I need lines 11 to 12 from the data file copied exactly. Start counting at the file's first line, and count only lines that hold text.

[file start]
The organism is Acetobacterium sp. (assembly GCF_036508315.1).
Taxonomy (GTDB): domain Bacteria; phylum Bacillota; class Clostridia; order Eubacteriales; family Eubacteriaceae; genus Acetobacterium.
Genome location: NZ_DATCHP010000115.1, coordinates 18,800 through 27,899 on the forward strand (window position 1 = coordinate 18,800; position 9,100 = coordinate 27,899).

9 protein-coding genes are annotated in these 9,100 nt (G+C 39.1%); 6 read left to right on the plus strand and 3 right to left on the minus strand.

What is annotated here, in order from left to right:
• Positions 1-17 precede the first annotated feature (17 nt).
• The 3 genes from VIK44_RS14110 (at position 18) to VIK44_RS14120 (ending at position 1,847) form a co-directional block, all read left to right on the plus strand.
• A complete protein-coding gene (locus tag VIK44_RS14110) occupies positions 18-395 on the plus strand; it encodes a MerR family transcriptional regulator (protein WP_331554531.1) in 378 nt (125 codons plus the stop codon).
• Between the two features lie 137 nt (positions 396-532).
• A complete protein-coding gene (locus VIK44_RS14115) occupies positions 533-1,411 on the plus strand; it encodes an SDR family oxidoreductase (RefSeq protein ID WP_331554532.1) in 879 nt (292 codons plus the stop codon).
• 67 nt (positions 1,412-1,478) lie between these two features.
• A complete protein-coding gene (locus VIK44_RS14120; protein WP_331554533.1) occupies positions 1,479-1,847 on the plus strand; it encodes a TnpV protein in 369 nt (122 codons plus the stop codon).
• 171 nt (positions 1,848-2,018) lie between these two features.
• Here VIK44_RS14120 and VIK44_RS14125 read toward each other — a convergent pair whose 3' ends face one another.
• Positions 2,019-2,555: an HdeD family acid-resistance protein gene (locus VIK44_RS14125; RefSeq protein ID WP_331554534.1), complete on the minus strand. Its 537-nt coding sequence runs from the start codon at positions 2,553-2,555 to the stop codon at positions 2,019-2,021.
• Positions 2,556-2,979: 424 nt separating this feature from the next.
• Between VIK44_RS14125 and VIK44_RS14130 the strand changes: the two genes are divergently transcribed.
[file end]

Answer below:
• 67 nt (positions 1,412-1,478) lie between these two features.
• A complete protein-coding gene (locus VIK44_RS14120; protein WP_331554533.1) occupies positions 1,479-1,847 on the plus strand; it encodes a TnpV protein in 369 nt (122 codons plus the stop codon).